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Ranking Exercises by How Useful — Or Dangerous — They Are

Step-ups? Deadlifts? Crunches? Which will get me ripped, and which will literally rip my body apart?

The gym is a profoundly dangerous place. Compact bison boys are teetering around clanging concrete together, some lady is dancing on a treadmill, and all the while, you presently have 180 pounds of steel awkwardly poised above your chest while sweat leaks into your eyes. It should be no surprise, then, that in a period of less than 20 years, almost one million Americans were treated in emergency rooms for injuries related to weight training alone, meaning that number would surely be much, much greater if you were to account for all of the treadmill choreographers out there.

Some significant causes of these injuries are people pushing themselves too far beyond their limits, and even more likely, people simply performing exercises that are either inherently dangerous or tough to get right without professional help. So, I asked decorated personal trainer Jonathan Jordan to help me rank an assortment of exercises by how beneficial they are — from muscle-building to (literally) back-breaking.

Rack that barbell, and listen closely before you tear something. 

1) Pallof Presses: Named after physical therapist John Pallof, the pallof press works out the core and is one of the most accessible exercises out there, as the amount of weight you use can be easily lowered. Because it can be performed on a cable machine or by using a resistance band, you never have to worry about awkward, heavy weights crashing down on you. Combine the relative safety of this exercise with, as Jordan explains, the potential that the pallof press has to restore the poor posture that many of us have from “chronic sitting and using mobile devices,” and you have our number one pick for most beneficial exercise. Below, you can see Jordan displaying how the pallof press is done.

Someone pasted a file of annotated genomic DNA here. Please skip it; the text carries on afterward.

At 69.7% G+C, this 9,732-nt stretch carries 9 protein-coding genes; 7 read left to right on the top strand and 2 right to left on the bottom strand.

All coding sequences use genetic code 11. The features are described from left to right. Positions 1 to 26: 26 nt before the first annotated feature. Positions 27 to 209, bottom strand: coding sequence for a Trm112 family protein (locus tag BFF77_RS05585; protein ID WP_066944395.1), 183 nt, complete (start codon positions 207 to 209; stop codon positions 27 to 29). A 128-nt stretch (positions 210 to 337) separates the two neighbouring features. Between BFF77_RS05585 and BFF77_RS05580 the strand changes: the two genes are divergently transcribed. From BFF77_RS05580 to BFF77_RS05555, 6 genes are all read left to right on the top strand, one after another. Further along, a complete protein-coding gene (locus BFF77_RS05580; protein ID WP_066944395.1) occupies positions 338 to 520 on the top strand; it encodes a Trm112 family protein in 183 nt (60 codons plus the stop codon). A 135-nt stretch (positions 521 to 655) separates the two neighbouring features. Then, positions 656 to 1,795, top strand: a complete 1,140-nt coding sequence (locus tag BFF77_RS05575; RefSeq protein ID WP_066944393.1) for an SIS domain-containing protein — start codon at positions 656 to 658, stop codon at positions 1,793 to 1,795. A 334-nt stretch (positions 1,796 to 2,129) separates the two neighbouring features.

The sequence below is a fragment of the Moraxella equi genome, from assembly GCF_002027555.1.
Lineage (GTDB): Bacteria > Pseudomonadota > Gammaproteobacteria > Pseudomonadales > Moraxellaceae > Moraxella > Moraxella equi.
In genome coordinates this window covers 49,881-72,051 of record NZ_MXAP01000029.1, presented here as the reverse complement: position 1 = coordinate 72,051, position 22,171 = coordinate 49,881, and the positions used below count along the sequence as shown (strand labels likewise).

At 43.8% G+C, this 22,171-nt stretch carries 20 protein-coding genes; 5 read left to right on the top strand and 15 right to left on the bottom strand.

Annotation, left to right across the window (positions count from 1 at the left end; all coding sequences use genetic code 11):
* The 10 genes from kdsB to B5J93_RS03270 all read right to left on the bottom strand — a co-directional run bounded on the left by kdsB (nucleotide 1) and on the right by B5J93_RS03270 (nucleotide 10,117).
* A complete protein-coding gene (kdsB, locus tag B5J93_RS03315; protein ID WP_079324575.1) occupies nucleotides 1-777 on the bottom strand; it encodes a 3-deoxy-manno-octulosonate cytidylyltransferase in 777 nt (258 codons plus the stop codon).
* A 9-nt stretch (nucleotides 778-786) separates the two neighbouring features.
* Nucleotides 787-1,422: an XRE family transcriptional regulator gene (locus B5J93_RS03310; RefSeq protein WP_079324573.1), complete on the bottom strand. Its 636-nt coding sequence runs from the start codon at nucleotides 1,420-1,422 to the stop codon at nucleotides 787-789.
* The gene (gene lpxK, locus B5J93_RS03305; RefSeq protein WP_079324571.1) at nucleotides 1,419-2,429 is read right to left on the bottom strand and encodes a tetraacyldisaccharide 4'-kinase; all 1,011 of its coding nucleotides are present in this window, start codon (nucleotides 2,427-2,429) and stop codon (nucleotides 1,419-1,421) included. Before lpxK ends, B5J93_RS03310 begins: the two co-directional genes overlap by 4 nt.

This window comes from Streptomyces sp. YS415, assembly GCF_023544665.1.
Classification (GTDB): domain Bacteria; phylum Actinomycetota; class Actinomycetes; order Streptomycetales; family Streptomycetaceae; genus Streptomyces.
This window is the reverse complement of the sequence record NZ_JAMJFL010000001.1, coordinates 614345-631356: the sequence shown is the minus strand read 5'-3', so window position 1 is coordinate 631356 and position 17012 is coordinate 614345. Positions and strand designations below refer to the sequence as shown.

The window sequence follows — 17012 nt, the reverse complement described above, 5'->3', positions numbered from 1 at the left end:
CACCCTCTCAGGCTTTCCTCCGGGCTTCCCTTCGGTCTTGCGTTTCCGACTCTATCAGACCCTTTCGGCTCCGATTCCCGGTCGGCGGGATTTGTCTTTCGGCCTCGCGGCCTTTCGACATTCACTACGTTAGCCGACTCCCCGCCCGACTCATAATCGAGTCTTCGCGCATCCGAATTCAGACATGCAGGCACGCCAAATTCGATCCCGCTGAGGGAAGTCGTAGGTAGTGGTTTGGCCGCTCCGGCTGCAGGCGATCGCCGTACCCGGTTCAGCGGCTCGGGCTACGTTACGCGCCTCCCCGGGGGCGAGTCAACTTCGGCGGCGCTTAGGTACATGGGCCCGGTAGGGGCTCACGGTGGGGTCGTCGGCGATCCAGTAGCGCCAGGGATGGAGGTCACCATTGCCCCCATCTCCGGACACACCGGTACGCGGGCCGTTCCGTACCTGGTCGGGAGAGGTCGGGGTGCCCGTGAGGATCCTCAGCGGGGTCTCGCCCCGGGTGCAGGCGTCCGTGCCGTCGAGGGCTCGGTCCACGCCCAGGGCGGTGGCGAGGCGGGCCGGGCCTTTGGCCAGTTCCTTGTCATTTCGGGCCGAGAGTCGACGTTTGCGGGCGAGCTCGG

2) Planks: An exercise that might be more familiar than the pallof press, planks are another workout that Jordan says is necessary for our core strength, something that everyone can benefit from now that we subsist in chairs, staring at our screens all day long. And again, the potential for injury is slim to none — as you can see in the video below, planks are pretty easy to get right.

3) Seated Cable Rows: Seated cable rows primarily work the back muscles, which can also help us negate the unpleasant goblin humps we form due to our increasingly digital lifestyles. That’s why Jordan places these toward the top of our ranking. Another obvious reason is, similar to the pallof press and planks, they can easily be performed without hoisting hefty weights above your body, highly reducing the chance of injury. 

4) Reverse Flyes: Reverse flyes target the muscles of your upper back, which as Jordan reiterates, are muscles that everyone needs to exercise more nowadays. Unlike the exercises above, which are essentially foolproof, Jordan does warn that you need to be a little more careful with reverse flyes — specifically, since the upper-back muscles tend to be small, this is one of those exercises that should be performed with light weights and a higher number of reps. Moreover, be sure not to overextend your shoulders; check out the video below for an example of how reverse flyes are done correctly.